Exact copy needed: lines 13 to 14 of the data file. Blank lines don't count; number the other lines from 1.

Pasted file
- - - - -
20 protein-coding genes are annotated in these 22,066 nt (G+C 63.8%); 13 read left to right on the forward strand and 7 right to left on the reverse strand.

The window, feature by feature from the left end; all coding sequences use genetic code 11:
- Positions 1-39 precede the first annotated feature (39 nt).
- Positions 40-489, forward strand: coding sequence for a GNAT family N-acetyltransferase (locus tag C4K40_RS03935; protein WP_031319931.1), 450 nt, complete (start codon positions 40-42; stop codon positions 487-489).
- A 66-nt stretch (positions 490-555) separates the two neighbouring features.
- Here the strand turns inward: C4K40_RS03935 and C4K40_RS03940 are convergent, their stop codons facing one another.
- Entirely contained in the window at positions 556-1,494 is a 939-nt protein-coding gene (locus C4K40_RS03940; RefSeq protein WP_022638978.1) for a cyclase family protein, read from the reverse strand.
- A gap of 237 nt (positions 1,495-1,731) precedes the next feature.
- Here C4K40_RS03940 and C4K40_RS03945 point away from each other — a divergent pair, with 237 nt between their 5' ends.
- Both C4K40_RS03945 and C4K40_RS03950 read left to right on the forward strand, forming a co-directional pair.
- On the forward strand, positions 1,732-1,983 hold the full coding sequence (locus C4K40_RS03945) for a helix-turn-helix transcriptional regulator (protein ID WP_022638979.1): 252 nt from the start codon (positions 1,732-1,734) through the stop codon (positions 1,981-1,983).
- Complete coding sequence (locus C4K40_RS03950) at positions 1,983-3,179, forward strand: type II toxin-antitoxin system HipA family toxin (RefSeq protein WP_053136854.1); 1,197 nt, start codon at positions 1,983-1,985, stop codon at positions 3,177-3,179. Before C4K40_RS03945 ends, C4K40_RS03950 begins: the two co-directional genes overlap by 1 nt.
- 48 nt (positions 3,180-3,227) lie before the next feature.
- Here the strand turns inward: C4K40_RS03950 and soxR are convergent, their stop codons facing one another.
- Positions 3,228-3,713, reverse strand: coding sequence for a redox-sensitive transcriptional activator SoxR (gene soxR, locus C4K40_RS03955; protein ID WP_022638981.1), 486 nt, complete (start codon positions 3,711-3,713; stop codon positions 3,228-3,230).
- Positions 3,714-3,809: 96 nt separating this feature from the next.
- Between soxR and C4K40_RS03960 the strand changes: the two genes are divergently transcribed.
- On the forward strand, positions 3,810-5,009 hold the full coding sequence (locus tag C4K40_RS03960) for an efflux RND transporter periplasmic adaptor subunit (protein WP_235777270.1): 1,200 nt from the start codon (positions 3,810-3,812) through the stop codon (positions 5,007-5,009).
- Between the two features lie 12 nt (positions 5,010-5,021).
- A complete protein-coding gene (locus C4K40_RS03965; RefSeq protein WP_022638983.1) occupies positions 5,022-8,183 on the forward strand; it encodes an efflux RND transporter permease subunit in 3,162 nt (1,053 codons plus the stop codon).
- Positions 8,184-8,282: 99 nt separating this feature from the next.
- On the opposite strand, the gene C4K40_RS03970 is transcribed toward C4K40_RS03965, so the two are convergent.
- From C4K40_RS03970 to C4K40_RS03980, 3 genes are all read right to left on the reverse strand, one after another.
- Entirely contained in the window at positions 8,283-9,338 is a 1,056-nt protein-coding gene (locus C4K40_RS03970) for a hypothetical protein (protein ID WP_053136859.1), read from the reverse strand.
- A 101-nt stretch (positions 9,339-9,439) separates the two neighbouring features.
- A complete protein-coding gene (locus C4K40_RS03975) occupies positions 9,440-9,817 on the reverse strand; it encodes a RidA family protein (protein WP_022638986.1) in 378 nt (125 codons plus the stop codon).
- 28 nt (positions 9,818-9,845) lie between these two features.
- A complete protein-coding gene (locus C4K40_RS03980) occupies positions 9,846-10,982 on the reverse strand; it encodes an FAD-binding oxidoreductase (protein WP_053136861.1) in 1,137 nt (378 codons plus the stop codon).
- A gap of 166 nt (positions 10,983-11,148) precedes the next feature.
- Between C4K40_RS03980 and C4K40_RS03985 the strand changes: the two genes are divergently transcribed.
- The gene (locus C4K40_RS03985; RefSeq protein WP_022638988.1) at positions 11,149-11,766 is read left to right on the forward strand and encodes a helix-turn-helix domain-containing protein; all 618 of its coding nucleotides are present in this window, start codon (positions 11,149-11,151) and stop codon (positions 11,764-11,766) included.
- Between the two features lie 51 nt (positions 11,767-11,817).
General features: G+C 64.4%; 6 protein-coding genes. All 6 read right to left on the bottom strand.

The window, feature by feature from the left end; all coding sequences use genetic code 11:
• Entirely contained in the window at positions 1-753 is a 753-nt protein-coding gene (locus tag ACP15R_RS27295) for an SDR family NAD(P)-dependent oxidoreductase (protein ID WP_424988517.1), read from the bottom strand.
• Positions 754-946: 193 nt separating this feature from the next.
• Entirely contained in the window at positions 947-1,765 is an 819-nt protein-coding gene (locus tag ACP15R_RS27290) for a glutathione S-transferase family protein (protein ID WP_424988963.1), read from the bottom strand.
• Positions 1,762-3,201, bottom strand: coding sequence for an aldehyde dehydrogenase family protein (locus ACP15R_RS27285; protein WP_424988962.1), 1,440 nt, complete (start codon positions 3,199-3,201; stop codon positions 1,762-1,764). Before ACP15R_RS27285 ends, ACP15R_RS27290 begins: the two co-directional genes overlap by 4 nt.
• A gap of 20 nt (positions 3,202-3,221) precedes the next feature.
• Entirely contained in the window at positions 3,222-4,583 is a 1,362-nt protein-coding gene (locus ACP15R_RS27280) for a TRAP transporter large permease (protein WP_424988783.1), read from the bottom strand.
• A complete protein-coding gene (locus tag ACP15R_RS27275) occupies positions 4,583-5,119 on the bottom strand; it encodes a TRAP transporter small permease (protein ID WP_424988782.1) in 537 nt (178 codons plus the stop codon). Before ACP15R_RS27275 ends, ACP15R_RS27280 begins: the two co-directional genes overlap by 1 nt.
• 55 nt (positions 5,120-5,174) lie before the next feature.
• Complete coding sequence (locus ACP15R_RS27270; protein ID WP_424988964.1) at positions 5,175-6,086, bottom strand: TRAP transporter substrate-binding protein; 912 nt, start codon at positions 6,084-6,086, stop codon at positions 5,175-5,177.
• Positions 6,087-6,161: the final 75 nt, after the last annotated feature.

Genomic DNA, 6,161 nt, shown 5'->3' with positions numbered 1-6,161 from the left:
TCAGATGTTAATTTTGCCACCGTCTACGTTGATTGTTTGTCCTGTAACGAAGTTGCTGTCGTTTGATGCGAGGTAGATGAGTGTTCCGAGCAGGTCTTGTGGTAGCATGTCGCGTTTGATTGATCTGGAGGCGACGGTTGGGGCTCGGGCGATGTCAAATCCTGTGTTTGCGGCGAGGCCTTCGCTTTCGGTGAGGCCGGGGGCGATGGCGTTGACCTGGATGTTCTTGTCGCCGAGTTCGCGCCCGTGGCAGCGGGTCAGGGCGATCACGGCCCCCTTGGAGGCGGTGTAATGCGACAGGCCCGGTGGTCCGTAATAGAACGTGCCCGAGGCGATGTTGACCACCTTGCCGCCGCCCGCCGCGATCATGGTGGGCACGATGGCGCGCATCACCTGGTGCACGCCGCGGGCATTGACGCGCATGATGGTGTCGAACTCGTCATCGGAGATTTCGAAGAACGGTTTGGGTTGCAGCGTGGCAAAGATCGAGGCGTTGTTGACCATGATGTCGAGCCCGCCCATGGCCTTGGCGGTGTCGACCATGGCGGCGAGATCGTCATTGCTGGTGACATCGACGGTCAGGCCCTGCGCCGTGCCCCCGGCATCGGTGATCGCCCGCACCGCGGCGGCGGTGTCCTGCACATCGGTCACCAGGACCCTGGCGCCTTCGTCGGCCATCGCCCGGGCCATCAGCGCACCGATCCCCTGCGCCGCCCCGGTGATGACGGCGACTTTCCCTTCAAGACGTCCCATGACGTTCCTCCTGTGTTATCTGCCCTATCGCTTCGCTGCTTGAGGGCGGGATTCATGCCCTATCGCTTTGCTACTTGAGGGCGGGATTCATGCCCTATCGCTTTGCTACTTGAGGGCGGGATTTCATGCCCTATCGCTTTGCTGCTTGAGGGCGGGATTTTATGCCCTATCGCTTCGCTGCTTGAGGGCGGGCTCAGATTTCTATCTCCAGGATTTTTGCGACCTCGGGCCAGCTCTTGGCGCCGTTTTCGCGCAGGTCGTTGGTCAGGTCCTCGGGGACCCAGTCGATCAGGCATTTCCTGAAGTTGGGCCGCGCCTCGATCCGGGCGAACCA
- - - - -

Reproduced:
- 48 nt (positions 3,180-3,227) lie before the next feature.
- Here the strand turns inward: C4K40_RS03950 and soxR are convergent, their stop codons facing one another.